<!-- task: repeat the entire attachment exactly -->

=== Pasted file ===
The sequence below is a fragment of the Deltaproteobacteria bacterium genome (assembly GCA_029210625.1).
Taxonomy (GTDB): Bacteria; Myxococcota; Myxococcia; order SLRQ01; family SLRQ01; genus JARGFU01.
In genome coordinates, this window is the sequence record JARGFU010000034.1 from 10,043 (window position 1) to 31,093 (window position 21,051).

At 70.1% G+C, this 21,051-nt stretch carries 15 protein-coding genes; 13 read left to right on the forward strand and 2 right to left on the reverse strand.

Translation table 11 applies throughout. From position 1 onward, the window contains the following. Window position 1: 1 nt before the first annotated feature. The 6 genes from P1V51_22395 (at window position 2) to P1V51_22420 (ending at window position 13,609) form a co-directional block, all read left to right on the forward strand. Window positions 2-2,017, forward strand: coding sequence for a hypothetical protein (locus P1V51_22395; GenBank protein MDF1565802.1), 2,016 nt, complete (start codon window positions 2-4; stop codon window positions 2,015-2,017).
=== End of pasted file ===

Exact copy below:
The sequence below is a fragment of the Deltaproteobacteria bacterium genome (assembly GCA_029210625.1).
Taxonomy (GTDB): Bacteria; Myxococcota; Myxococcia; order SLRQ01; family SLRQ01; genus JARGFU01.
In genome coordinates, this window is the sequence record JARGFU010000034.1 from 10,043 (window position 1) to 31,093 (window position 21,051).

At 70.1% G+C, this 21,051-nt stretch carries 15 protein-coding genes; 13 read left to right on the forward strand and 2 right to left on the reverse strand.

Translation table 11 applies throughout. From position 1 onward, the window contains the following. Window position 1: 1 nt before the first annotated feature. The 6 genes from P1V51_22395 (at window position 2) to P1V51_22420 (ending at window position 13,609) form a co-directional block, all read left to right on the forward strand. Window positions 2-2,017, forward strand: coding sequence for a hypothetical protein (locus P1V51_22395; GenBank protein MDF1565802.1), 2,016 nt, complete (start codon window positions 2-4; stop codon window positions 2,015-2,017).